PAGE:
The 2016 Ford Focus RS is the first Focus to implement different driving modes – Normal, Sport, Track and Drift – which can be chosen with the touch of a button. The four different modes change six different parameters including awd settings, dampers, exhaust noise and engine/throttle response.
While in normal setting, the car can be comfortably driven over long stretches on the highway with increased suspension comfort and reduced exhaust noise. As soon as you switch to sport setting, the exhaust note changes its character immediately and the famous pops, burbles and bang noises known from other manufacturers appear when stepping off the gas at around 5,000 rpm. The throttle is more responsive and the awd system already distributes more power to the respective wheel in corners.
The other two settings, Track and Drift are made especially for use on closed roads and race tracks. While in track mode all parameters are set for fastest laptimes and the fastest way through corners, in drift mode the awd system directs as much power as possible to the outer rear wheel to help induce oversteer and the beginning of a drift in the easiest possible way. As soon as the car is going sideways torque is sent to both rear wheels so the drift can be controlled with the throttle alone. Damper and steering settings are back to normal parameters to enable smooth and controlled load changes.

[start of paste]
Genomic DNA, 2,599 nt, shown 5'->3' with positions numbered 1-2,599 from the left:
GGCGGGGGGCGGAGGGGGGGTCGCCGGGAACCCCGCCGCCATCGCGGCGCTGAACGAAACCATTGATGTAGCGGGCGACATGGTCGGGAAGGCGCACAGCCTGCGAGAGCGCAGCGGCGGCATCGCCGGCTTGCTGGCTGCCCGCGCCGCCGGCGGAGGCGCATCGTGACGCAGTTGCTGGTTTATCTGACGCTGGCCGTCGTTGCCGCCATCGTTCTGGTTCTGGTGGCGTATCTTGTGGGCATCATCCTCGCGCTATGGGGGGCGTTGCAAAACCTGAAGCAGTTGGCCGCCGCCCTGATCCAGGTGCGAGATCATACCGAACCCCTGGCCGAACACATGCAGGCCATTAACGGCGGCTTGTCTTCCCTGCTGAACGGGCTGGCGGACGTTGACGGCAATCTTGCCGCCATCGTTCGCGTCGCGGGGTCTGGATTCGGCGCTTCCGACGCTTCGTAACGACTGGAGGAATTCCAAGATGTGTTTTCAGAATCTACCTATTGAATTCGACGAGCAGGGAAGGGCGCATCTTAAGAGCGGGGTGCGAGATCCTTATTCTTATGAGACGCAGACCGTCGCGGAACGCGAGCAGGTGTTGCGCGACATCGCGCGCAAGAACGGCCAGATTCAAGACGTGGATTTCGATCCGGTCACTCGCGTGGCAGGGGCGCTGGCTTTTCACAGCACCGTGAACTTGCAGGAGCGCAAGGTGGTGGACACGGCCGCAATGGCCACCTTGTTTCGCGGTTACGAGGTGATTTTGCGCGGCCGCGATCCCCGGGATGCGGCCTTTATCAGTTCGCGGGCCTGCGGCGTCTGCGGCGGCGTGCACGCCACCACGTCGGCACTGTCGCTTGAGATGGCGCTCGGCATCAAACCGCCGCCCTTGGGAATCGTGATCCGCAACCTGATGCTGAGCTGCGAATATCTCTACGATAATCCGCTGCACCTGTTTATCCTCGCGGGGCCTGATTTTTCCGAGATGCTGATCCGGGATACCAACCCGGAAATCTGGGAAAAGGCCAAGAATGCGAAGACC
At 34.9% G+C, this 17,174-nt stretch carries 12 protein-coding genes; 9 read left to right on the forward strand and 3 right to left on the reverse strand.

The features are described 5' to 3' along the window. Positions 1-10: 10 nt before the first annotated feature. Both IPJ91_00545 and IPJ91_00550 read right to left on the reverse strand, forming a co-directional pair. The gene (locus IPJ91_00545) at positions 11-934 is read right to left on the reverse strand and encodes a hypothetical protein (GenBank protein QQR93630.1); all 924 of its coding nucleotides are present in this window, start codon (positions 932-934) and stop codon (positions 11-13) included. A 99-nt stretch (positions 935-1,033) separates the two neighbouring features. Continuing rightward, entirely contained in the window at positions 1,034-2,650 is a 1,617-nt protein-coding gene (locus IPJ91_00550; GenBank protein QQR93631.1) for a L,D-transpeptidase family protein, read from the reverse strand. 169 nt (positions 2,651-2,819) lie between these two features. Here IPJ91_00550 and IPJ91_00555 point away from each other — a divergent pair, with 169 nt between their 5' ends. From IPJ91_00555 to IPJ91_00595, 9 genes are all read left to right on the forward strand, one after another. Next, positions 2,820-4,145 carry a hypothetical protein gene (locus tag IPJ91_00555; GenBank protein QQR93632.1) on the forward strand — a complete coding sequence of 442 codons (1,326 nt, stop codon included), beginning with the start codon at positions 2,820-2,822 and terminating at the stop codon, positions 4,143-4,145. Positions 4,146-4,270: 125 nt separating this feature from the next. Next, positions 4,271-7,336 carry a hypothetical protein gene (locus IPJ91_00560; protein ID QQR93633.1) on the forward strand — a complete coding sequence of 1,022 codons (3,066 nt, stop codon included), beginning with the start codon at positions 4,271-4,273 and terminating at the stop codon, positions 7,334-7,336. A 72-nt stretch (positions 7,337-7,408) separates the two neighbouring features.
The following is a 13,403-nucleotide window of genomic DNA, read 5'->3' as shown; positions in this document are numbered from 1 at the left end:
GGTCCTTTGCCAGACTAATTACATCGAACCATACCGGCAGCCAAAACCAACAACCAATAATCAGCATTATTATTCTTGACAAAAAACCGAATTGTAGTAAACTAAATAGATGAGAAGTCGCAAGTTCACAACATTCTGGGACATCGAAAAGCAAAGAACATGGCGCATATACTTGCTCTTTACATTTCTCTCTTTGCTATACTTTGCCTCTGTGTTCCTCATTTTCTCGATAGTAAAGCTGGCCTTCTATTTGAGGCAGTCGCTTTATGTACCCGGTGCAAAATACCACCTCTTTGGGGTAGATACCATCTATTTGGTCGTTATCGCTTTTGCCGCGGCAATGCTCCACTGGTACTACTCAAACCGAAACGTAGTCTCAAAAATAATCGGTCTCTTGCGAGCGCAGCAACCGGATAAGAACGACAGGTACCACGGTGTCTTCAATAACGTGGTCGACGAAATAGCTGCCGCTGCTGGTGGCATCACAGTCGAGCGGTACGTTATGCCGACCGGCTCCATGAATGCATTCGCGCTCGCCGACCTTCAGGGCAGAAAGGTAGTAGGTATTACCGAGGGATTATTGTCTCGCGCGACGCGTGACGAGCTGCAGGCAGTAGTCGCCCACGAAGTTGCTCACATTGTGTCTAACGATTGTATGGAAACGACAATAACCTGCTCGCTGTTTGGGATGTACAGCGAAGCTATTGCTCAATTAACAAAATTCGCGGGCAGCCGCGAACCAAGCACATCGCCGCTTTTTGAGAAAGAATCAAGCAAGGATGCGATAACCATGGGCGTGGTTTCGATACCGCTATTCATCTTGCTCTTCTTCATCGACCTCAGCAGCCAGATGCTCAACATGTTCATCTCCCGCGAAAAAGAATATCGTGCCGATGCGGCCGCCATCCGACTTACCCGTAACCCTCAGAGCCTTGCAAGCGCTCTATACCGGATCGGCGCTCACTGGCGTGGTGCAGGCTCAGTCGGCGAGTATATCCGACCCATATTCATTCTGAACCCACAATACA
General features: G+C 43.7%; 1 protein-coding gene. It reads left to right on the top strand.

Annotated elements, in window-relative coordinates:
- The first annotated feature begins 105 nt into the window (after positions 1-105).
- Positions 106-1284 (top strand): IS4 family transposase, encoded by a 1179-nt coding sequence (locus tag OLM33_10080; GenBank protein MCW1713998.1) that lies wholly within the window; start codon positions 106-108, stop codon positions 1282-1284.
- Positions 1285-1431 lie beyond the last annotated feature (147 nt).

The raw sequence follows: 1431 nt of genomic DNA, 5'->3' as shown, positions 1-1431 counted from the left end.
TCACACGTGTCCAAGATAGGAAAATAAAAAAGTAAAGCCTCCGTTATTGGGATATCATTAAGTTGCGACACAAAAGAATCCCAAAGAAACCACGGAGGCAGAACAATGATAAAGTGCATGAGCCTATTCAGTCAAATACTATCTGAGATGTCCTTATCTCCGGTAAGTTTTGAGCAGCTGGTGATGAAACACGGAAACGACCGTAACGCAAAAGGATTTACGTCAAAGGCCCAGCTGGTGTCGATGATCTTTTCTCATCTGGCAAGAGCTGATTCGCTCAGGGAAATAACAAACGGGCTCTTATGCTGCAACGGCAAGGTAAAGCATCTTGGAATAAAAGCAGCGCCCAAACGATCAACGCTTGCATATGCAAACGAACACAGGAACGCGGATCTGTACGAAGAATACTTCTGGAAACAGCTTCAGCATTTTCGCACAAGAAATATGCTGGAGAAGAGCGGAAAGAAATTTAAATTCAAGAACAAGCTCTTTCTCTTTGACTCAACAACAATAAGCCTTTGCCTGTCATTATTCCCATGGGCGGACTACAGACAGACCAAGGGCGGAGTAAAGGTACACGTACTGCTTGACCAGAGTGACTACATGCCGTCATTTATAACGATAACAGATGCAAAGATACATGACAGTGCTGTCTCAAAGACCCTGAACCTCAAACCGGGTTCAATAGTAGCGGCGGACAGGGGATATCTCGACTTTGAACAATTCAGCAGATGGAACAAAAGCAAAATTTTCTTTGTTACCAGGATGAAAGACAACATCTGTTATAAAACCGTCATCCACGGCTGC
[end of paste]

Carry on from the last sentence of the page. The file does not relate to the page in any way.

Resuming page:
The drive modes help create a car that is suitable for comfortable everyday driving as well as very dynamic driving on a racetrack. The newly implemented Drift mode is a lot of fun and makes you feel like Ken Block at times.
So how does the latest Focus RS drive? We came to Valencia and could enjoy the car’s dynamic handling on the twisty roads of the Spanish outback on some empty b-roads. We loved the engine noises and exhaust sounds under these conditions while whizzing through the narrow roads on maximum grip Michelin Pilot Sport Cup 2 tires. The car felt very quick and well-balanced as we did not experience much understeer or oversteer.